SUBSTRATE PRODUCTION

As was mentioned earlier in this topic, microelectronic devices are produced on a substrate. This substrate will be of either insulator or semiconductor material, depending on the type of device. Film and hybrid ICs are normally constructed on a glass or ceramic substrate. Ceramic is usually the preferred material because of its durability.

Substrates used in monolithic ICs are of semiconductor material, usually silicon. In this type of IC, the substrate can be an active part of the IC. Glass or ceramic substrates are used only to provide support for the components.

Semiconductor substrates are produced by ARTIFICIALLY GROWING cylindrical CRYSTALS of pure silicon or germanium. Crystals are "grown" on a SEED CRYSTAL from molten material by slowly lifting and cooling the material repeatedly. This process takes place under rigidly controlled atmospheric and temperature conditions.

Figure 1-9 shows a typical CRYSTAL FURNACE. The seed crystal is lowered until it comes in contact with the molten material-silicon in this case. It is then rotated and raised very slowly. The seed crystal is at a lower temperature than the molten material. When the molten material is in contact with the seed, it solidifies around the seed as the seed is lifted. This process continues until the grown crystal is of the desired length. A typical crystal is about 2 inches in diameter and 10 to 12 inches long. Larger diameter crystals can be grown to meet the needs of the industry. The purity of the material is strictly controlled to maintain specific semiconductor properties. Depending on the need, n or p impurities are added to produce the desired characteristics. Several other methods of growing crystals exist, but the basic concept of crystal production is the same.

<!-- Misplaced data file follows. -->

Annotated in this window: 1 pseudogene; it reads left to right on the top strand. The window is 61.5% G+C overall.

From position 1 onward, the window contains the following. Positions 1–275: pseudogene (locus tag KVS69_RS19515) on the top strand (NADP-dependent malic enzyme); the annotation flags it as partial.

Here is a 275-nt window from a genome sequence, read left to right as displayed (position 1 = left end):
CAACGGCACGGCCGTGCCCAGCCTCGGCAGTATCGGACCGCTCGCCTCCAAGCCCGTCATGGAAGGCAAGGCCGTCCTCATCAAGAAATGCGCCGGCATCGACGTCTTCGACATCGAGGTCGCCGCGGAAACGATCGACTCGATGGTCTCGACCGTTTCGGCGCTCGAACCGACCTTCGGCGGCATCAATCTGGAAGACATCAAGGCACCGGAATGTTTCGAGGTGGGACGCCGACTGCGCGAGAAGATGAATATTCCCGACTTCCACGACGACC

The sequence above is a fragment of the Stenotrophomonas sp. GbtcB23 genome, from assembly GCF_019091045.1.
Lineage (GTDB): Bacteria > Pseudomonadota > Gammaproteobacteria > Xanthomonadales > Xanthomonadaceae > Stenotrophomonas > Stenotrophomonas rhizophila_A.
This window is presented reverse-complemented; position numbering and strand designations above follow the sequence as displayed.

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Figure 1-9.—Crystal furnace.

The cylinder of semiconductor material that is grown is sliced into thicknesses of .010 to .020 inch in the first step of preparation, as shown in figure 1-10. These wafers are ground and polished to remove any irregularities and to provide the smoothest surface possible. Although both sides are polished, only the side that will receive the components must have a perfect finish.

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Figure 1-10.—Silicon crystal and wafers.

Q17. What are the basic steps in manufacturing an IC?

Q18. Computer-aided layout is used to prepare devices. Q19. What purpose do masks serve?

Q20. What type of substrates are used for film and hybrid ICs?

Q21. Describe the preparation of a silicon substrate.